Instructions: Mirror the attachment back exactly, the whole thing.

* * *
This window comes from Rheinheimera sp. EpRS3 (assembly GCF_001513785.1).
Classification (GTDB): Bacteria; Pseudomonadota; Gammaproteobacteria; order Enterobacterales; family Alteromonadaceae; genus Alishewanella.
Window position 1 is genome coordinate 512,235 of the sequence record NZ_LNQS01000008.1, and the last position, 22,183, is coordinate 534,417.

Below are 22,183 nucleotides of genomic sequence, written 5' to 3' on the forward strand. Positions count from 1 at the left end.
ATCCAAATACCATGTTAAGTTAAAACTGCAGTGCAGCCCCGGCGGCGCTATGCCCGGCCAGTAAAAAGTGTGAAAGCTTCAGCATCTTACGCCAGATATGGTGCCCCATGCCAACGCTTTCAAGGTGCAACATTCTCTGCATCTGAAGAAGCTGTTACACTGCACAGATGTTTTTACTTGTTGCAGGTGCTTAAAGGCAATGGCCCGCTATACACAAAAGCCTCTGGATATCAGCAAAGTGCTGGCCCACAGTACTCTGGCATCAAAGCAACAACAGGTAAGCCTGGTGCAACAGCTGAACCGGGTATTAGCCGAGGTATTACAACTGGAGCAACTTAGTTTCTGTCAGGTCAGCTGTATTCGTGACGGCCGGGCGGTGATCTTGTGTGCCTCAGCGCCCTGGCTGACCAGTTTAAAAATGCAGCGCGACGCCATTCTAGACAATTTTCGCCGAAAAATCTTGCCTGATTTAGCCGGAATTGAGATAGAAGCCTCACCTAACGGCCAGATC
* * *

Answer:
This window comes from Rheinheimera sp. EpRS3 (assembly GCF_001513785.1).
Classification (GTDB): Bacteria; Pseudomonadota; Gammaproteobacteria; order Enterobacterales; family Alteromonadaceae; genus Alishewanella.
Window position 1 is genome coordinate 512,235 of the sequence record NZ_LNQS01000008.1, and the last position, 22,183, is coordinate 534,417.

Below are 22,183 nucleotides of genomic sequence, written 5' to 3' on the forward strand. Positions count from 1 at the left end.
ATCCAAATACCATGTTAAGTTAAAACTGCAGTGCAGCCCCGGCGGCGCTATGCCCGGCCAGTAAAAAGTGTGAAAGCTTCAGCATCTTACGCCAGATATGGTGCCCCATGCCAACGCTTTCAAGGTGCAACATTCTCTGCATCTGAAGAAGCTGTTACACTGCACAGATGTTTTTACTTGTTGCAGGTGCTTAAAGGCAATGGCCCGCTATACACAAAAGCCTCTGGATATCAGCAAAGTGCTGGCCCACAGTACTCTGGCATCAAAGCAACAACAGGTAAGCCTGGTGCAACAGCTGAACCGGGTATTAGCCGAGGTATTACAACTGGAGCAACTTAGTTTCTGTCAGGTCAGCTGTATTCGTGACGGCCGGGCGGTGATCTTGTGTGCCTCAGCGCCCTGGCTGACCAGTTTAAAAATGCAGCGCGACGCCATTCTAGACAATTTTCGCCGAAAAATCTTGCCTGATTTAGCCGGAATTGAGATAGAAGCCTCACCTAACGGCCAGATC